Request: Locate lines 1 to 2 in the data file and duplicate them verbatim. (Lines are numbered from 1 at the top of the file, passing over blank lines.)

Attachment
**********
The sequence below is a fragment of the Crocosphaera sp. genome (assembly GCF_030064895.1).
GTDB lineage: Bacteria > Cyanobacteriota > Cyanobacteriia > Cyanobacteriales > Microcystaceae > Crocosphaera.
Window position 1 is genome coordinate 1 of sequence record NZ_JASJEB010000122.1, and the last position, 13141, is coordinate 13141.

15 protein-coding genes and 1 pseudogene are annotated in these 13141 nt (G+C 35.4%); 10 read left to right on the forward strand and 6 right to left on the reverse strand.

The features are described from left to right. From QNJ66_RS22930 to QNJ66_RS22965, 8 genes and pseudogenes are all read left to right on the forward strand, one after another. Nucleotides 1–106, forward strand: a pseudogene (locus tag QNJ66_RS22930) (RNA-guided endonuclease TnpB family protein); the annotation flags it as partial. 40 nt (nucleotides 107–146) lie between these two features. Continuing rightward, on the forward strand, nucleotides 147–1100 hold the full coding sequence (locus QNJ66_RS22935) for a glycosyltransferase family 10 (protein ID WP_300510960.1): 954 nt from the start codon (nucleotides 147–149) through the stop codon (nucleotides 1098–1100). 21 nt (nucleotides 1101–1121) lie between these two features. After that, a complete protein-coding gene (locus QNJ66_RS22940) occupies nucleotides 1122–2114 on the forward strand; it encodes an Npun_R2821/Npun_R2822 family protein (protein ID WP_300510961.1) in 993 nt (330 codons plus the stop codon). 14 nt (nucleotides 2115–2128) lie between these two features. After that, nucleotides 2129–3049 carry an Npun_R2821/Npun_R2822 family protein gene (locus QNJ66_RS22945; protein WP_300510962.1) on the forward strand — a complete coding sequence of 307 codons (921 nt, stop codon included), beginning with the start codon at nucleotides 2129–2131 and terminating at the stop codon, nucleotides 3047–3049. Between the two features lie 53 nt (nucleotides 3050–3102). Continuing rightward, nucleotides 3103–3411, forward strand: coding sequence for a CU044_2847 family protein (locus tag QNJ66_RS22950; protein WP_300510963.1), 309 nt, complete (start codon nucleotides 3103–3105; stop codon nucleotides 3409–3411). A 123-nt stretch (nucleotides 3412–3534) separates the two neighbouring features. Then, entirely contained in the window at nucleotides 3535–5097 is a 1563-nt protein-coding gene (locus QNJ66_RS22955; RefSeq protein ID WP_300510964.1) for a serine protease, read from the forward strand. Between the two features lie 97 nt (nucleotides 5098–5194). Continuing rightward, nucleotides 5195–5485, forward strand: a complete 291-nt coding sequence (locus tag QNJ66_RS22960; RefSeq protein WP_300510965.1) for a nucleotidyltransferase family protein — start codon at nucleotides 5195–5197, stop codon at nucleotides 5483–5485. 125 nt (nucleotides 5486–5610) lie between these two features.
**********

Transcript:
The sequence below is a fragment of the Crocosphaera sp. genome (assembly GCF_030064895.1).
GTDB lineage: Bacteria > Cyanobacteriota > Cyanobacteriia > Cyanobacteriales > Microcystaceae > Crocosphaera.